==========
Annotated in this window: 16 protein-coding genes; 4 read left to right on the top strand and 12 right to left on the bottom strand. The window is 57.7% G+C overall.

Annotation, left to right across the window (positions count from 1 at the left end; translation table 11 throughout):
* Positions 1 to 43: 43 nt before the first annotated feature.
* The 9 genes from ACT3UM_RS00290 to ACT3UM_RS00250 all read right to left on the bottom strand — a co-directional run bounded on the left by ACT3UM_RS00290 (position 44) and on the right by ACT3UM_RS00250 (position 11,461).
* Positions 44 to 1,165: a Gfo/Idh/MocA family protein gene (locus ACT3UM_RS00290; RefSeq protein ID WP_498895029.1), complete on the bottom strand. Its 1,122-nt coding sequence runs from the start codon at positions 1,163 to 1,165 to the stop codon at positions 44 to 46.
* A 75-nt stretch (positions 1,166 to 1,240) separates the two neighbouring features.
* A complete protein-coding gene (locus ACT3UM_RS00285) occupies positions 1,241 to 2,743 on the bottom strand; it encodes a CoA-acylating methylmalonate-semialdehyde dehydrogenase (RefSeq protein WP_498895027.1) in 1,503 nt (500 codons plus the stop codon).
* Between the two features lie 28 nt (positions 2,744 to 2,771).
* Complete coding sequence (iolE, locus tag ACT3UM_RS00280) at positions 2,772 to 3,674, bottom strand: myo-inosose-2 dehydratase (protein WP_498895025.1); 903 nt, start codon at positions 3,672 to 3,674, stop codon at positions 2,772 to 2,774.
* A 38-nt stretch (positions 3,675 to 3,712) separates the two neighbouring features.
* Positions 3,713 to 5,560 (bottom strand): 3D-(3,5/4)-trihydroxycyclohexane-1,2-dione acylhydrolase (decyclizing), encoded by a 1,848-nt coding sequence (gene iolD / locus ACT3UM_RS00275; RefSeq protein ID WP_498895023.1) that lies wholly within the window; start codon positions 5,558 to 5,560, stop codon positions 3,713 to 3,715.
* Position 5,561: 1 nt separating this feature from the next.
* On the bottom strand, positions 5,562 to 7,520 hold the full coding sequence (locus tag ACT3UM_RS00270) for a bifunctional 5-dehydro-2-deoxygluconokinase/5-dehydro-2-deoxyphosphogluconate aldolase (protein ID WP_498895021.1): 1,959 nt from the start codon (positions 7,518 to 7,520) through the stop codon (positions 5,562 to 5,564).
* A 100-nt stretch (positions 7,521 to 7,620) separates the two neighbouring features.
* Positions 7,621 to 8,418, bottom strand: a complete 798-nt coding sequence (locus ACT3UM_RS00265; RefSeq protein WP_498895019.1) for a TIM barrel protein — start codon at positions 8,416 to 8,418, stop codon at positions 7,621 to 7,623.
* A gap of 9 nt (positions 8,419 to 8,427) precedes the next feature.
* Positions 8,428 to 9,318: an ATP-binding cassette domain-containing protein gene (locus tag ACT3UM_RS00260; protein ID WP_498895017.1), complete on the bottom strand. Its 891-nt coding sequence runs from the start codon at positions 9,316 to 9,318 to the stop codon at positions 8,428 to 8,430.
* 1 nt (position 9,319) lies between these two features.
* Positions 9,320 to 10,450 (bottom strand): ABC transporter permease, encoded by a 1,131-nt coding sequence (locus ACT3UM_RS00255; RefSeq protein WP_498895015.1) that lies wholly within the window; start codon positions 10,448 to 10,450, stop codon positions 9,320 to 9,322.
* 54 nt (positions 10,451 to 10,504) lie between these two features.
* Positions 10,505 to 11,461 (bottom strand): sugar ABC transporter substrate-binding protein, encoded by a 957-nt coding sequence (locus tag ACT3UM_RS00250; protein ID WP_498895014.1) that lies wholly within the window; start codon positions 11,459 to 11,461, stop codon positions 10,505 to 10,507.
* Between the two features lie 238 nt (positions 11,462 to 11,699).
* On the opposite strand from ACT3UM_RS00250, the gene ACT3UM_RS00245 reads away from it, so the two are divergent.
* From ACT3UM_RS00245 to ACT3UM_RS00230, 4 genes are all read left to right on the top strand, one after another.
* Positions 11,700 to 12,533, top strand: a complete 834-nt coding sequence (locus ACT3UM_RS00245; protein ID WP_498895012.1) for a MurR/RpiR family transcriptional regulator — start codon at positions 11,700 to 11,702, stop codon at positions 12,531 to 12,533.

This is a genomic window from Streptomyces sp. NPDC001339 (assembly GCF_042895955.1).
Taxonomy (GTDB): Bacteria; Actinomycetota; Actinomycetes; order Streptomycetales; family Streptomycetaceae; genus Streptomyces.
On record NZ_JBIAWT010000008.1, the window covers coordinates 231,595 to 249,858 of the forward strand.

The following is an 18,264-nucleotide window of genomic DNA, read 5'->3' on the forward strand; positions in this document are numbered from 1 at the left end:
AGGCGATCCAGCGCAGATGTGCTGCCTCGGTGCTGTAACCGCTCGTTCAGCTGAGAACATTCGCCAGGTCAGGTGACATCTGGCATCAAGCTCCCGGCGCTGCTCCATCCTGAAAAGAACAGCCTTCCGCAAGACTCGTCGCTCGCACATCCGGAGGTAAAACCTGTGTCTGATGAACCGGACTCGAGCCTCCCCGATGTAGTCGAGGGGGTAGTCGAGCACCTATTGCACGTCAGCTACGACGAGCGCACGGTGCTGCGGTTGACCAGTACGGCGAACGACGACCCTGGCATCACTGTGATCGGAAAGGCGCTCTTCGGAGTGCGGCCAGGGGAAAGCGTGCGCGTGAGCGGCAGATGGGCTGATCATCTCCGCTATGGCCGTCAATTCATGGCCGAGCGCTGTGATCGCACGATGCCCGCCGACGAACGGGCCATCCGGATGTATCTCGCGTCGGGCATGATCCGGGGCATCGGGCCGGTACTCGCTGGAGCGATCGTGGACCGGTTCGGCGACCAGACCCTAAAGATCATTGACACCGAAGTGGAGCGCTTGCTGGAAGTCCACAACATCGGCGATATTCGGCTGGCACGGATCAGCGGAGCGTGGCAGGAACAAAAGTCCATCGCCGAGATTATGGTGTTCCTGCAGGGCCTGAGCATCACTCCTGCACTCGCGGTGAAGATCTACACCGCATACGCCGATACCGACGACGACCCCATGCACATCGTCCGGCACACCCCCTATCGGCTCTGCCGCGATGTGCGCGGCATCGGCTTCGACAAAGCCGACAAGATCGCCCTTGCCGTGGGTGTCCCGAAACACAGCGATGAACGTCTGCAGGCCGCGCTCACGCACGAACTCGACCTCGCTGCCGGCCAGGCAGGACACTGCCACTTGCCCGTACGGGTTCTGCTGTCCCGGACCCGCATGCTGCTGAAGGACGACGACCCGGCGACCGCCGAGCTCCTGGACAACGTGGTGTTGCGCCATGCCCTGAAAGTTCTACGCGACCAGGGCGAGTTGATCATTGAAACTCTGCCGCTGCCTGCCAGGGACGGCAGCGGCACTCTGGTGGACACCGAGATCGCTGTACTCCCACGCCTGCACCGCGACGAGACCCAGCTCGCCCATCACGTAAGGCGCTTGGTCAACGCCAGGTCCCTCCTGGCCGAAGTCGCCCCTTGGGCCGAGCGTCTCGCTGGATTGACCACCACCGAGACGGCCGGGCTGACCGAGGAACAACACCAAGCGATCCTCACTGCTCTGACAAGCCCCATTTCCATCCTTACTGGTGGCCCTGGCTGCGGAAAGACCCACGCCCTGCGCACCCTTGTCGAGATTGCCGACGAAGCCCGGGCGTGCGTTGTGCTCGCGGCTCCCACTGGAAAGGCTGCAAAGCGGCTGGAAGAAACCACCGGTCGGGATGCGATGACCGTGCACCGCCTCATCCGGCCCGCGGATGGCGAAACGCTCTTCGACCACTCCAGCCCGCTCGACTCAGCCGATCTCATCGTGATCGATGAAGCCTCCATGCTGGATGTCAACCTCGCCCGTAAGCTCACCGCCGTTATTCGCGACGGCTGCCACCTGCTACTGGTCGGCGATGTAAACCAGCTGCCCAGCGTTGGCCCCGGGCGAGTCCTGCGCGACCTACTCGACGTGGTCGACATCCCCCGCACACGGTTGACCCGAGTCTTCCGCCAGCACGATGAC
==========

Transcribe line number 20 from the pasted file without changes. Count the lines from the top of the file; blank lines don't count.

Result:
* 54 nt (positions 10,451 to 10,504) lie between these two features.